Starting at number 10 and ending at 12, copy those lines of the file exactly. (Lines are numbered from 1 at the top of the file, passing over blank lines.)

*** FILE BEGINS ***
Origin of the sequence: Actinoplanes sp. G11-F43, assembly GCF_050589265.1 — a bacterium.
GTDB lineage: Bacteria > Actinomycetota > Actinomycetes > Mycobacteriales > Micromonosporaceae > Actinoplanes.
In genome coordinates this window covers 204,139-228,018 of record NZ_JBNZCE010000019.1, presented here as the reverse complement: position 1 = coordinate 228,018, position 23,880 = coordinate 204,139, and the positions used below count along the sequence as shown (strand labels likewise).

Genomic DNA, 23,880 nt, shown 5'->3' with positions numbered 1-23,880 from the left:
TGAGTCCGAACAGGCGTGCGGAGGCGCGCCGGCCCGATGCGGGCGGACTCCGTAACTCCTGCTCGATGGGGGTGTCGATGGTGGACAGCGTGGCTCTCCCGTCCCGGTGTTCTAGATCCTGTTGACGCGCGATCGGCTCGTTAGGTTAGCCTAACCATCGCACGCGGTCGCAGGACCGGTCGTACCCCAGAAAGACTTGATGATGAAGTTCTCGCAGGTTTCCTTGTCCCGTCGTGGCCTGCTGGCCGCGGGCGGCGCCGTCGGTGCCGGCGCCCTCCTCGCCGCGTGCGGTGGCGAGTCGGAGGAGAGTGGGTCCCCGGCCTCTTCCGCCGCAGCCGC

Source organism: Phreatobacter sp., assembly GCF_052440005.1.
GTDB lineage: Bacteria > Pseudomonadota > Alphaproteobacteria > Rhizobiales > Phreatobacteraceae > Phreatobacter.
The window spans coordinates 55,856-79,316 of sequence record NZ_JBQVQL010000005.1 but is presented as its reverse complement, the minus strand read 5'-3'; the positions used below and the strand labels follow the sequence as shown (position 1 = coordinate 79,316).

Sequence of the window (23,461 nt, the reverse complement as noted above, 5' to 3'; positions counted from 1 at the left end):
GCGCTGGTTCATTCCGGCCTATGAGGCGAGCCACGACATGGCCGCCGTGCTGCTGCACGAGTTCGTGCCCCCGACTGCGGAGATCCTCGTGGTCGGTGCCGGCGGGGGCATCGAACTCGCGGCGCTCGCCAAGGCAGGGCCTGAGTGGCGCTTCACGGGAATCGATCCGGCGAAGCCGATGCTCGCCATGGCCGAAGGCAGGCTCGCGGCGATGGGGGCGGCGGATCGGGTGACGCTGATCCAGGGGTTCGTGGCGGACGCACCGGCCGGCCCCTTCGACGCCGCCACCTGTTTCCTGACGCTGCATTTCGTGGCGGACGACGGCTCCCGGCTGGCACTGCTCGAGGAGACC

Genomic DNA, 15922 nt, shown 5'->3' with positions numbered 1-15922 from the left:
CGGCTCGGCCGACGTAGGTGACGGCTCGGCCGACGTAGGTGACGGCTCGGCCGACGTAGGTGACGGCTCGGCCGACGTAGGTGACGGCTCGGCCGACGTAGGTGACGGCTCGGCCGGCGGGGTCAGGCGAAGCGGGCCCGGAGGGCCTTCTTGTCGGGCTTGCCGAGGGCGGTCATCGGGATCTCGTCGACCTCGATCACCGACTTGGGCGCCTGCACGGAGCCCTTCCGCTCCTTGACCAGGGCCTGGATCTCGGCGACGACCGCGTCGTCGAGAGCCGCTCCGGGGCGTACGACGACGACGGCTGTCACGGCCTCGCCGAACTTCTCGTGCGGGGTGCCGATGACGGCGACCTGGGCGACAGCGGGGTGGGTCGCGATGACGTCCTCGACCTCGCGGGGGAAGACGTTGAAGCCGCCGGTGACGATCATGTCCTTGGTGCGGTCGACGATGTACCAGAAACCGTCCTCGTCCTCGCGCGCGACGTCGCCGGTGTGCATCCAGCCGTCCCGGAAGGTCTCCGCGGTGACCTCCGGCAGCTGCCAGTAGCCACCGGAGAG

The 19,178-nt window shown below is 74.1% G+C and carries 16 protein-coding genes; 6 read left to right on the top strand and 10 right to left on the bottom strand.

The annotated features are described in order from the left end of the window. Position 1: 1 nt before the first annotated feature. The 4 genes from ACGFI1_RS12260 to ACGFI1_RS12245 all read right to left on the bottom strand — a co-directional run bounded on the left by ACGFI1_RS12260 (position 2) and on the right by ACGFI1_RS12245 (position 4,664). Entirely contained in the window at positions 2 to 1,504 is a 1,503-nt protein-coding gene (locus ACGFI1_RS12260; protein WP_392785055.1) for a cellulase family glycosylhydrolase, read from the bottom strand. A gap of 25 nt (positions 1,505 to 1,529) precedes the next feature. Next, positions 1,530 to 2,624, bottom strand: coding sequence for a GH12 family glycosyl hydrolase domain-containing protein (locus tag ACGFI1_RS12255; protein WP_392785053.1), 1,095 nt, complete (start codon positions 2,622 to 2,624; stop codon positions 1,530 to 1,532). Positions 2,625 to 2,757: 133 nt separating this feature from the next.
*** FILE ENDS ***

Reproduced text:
GCGCTGGTTCATTCCGGCCTATGAGGCGAGCCACGACATGGCCGCCGTGCTGCTGCACGAGTTCGTGCCCCCGACTGCGGAGATCCTCGTGGTCGGTGCCGGCGGGGGCATCGAACTCGCGGCGCTCGCCAAGGCAGGGCCTGAGTGGCGCTTCACGGGAATCGATCCGGCGAAGCCGATGCTCGCCATGGCCGAAGGCAGGCTCGCGGCGATGGGGGCGGCGGATCGGGTGACGCTGATCCAGGGGTTCGTGGCGGACGCACCGGCCGGCCCCTTCGACGCCGCCACCTGTTTCCTGACGCTGCATTTCGTGGCGGACGACGGCTCCCGGCTGGCACTGCTCGAGGAGACC

Genomic DNA, 15922 nt, shown 5'->3' with positions numbered 1-15922 from the left:
CGGCTCGGCCGACGTAGGTGACGGCTCGGCCGACGTAGGTGACGGCTCGGCCGACGTAGGTGACGGCTCGGCCGACGTAGGTGACGGCTCGGCCGACGTAGGTGACGGCTCGGCCGGCGGGGTCAGGCGAAGCGGGCCCGGAGGGCCTTCTTGTCGGGCTTGCCGAGGGCGGTCATCGGGATCTCGTCGACCTCGATCACCGACTTGGGCGCCTGCACGGAGCCCTTCCGCTCCTTGACCAGGGCCTGGATCTCGGCGACGACCGCGTCGTCGAGAGCCGCTCCGGGGCGTACGACGACGACGGCTGTCACGGCCTCGCCGAACTTCTCGTGCGGGGTGCCGATGACGGCGACCTGGGCGACAGCGGGGTGGGTCGCGATGACGTCCTCGACCTCGCGGGGGAAGACGTTGAAGCCGCCGGTGACGATCATGTCCTTGGTGCGGTCGACGATGTACCAGAAACCGTCCTCGTCCTCGCGCGCGACGTCGCCGGTGTGCATCCAGCCGTCCCGGAAGGTCTCCGCGGTGACCTCCGGCAGCTGCCAGTAGCCACCGGAGAG